Nathan Adrian Comeback Continues at Pan American Games


Pan American Games Storyline (Nathan Adrian)

With the countdown until the next Olympiad now under a year, American swimmers have had several opportunities to unleash their final warning shots for the 2019 campaign. Between the World University Games, World Championships and U.S. Nationals, clarity has started to emerge for what to expect in 2020. However, a handful of athletes still have another chance to deliver a final salvo at this week’s Pan American Games, which begin Tuesday. Here are a few storylines to keep an eye on from Lima, Peru.

The Nathan Adrian Comeback

At the World Championships, Nathan Adrian emerged as a feel-good story, as the veteran anchored the United States to gold in the 400 freestyle relay. While he was caught by Great Britain’s Duncan Scott on the anchor leg of the 400 medley relay, Adrian proved himself quite capable just eight months after being diagnosed and undergoing treatment for testicular cancer.

At the Pan Am Games, the 30-year-old will get the chance to race the 50 and 100 freestyles on an individual basis, and measure himself against a strengthening arsenal of American sprinters. At Nationals, not only did Ryan Held pop a 47.39 effort in the 100 freestyle, Maxime Rooney (47.61), Tate Jackson (47.88) and Dean Farris (48.07) all affirmed their status as contenders for bids to the 2020 Games. With Caeleb Dressel flirting with the world record and Blake Pieroni and Zach Apple looking sharp at Worlds, an epic battle is shaping up for Team USA roster spots in the 100 free and on the 400 free relay for Tokyo.

As a three-time Olympian and eight-time medalist, Adrian will certainly carry experience into the next year. But if he can register a pair of impressive times in Peru, he will build additional momentum and stand as a reminder to his younger foes that the old guard has no plans to back away.

Chasing Efimova


Photo Courtesy: Peter H. Bick

With USA Swimming selecting the roster for the World Championships based on last summer’s Nationals and Pan Pacific Champs, athletes on a hot streak during the 2019 season did not get the opportunity to race in Gwangju. Included in that category was Annie Lazor, who has been one of the most consistent 200 breaststroker in the world this year.

Lazor enters the Pan Am Games ranked No. 2 in the world in the 200 breast, her top time of 2:20.77 not far off the 2:20.17 that Russia’s Yuliya Efimova posted to win the world title. Lazor could provide the U.S. with a big bump in this event, which proved to be a disaster at Worlds due to Lilly King’s disqualification and Micah Sumrall’s semifinal elimination.

Outside of the performance by Efimova, the 200 breaststroke was one of the most underwhelming events at the World Champs as 2:22-mid and 2:22-high were good enough for the podium. Another time from Lazor in the low-2:20 range – or better – would quickly vault her to top-challenger status for the start of the Olympic year.

Making a Dent


Photo Courtesy: Becca Wyant

There’s no denying that the 46.14 split of Duncan Scott on the end of Great Britain’s gold-medal-winning 400 medley relay was a defining moment of the World Championships. But the fact that the United States lost 1.45 seconds on the breaststroke leg to Adam Peaty was a significant body blow that needs to be better absorbed.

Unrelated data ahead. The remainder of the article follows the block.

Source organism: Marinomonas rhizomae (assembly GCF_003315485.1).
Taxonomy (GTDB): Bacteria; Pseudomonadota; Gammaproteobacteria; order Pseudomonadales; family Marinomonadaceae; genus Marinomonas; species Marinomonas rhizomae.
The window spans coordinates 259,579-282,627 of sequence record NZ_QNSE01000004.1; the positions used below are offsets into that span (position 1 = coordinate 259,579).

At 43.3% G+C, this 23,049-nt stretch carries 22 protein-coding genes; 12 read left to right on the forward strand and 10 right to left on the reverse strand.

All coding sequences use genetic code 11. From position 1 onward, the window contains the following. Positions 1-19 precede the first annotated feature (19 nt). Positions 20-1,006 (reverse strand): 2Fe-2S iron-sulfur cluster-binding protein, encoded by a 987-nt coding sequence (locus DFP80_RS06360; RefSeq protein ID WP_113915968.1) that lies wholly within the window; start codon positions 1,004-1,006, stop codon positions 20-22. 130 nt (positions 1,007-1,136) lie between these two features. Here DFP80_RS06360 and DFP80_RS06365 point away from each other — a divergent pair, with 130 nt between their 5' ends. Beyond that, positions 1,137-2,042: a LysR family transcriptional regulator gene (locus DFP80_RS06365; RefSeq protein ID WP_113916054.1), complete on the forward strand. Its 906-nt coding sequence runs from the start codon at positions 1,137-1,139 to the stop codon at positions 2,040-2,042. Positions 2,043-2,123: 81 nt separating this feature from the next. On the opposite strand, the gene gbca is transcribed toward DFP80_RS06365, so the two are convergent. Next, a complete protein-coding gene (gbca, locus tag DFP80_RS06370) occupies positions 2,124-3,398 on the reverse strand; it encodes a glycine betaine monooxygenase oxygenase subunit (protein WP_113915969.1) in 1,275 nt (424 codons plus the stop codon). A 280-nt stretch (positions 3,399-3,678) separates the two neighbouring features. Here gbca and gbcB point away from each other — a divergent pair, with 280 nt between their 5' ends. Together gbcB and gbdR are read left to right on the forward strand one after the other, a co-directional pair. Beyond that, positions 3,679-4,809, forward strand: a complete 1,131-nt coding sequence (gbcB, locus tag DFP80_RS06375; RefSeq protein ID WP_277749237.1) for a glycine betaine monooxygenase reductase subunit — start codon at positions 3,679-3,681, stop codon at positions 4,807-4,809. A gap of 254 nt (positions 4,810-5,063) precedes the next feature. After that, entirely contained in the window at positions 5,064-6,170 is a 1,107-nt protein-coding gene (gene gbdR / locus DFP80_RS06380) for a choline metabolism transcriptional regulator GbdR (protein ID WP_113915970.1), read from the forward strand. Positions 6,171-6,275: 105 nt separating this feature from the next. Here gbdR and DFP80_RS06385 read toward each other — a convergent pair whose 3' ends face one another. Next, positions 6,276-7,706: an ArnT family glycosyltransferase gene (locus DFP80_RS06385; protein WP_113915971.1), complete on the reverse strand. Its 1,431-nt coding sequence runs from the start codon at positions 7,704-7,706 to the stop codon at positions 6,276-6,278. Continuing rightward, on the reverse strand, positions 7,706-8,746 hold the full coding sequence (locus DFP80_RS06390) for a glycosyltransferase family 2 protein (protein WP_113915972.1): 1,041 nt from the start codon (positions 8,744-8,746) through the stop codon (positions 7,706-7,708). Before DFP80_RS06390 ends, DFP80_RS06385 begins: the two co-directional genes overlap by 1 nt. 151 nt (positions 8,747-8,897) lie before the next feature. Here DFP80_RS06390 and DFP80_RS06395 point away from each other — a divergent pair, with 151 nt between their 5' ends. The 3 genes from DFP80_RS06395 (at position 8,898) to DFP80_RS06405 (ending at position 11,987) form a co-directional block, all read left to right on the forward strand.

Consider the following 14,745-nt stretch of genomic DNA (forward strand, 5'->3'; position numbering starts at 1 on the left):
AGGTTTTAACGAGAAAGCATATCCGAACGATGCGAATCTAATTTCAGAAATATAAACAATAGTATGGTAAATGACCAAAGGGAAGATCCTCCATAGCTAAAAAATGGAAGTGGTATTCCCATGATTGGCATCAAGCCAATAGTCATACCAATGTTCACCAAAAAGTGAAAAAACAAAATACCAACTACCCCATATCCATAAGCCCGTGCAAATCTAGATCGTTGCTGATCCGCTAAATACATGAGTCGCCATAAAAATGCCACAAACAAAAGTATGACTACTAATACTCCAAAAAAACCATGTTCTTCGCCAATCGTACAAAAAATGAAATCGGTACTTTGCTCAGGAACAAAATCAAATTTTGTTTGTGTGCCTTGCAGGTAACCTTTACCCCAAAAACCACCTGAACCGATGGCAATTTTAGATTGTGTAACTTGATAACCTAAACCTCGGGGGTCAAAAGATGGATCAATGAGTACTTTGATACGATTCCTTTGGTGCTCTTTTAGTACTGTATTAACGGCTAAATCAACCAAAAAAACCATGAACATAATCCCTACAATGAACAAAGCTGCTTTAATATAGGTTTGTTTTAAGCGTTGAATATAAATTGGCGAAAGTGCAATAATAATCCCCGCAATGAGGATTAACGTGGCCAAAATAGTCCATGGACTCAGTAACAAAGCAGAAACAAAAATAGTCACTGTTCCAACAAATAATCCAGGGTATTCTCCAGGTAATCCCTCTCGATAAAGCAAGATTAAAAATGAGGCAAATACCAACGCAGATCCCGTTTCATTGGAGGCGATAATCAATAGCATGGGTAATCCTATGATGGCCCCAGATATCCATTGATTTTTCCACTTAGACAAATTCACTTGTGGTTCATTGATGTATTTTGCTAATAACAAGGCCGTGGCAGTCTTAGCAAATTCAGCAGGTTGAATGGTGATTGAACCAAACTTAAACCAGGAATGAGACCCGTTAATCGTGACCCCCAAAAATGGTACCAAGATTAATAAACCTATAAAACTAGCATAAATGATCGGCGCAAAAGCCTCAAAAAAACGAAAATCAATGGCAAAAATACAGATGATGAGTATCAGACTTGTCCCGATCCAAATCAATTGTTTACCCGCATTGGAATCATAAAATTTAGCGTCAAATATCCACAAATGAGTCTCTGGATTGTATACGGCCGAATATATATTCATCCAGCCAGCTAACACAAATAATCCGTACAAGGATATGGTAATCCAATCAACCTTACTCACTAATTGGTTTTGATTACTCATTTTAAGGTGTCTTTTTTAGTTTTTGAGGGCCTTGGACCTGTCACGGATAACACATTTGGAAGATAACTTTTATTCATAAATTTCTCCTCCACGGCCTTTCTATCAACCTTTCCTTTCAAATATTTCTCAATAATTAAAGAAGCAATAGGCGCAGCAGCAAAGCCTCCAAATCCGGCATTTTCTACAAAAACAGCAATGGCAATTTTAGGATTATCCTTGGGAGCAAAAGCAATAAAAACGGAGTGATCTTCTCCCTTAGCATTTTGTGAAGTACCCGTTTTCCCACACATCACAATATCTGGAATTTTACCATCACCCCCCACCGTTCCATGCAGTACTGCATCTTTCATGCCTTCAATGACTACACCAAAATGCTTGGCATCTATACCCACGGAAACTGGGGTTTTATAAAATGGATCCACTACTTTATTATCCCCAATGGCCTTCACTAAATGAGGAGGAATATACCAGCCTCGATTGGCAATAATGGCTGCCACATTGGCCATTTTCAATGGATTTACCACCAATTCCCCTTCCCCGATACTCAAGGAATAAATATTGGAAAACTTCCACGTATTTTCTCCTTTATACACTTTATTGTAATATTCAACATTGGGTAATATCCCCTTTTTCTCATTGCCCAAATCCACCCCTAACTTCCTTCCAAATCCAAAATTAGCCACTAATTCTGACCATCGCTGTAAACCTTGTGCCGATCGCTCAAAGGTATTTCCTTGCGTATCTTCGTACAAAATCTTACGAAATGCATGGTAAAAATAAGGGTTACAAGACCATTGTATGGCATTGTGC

Andrew Wilson had a solid showing at the World Championships, advancing to the finals of both the 100 and 200 breaststroke events. However, Wilson was two seconds back of Peaty in the final of the 100 breast and Michael Andrew did not get beyond the semifinals. The event, particularly as it applies to the medley relay, is a major concern.

Some individuals may argue that every country has a weak point in a relay and the United States’ struggles in the breaststroke are offset by Caeleb Dressel’s unmatched skill in the butterfly. Yet, for a country that is the sport’s superpower, finding a consistent 58-mid performer in the 100 breast should be a target.

At the Pan American Games, Cody Miller or Kevin Cordes – both veterans and podium finishers in major international competition – will look to establish himself as the man who can fill the breaststroke void. While Cordes has been quiet this year and owns a best of 1:00.75 for 2019, Miller has a pair of 59-low marks to his credit and could be on the verge of a big performance, which would be a welcome sight for the U.S. medley relay.

A Rising Star

At this past week’s Nationals, Gretchen Walsh performed admirably in her events, finishing second in the 50 and 100 freestyles, the shorter event featuring a time of 24.85. Now, her older sister steps to the blocks, as Alex Walsh is slated to contest the 200 backstroke and 200 individual medley for Team USA.

Walsh has been an age-group star for years and her two individual events at Pan Ams will provide a gauge as to where she stands less than a year from the Olympic Trials. The elder Walsh sibling has the chance to throw her name into the mix with Melanie Margalis, Ella Eastin and Madisyn Cox in the 200 medley. More, a strong effort in the 200 backstroke would place Walsh in contention for the No. 2 position behind Regan Smith.

Heading into the Pan American Games, Walsh sports personal bests of 2:11.83 in the 200 medley and 2:09.36 in the 200 back.


  1. Tess Smith

    So pleased for Nathan as he is an amazing competitor

  2. avatar

    Think we will crush. 4 x 100 WR. Next year..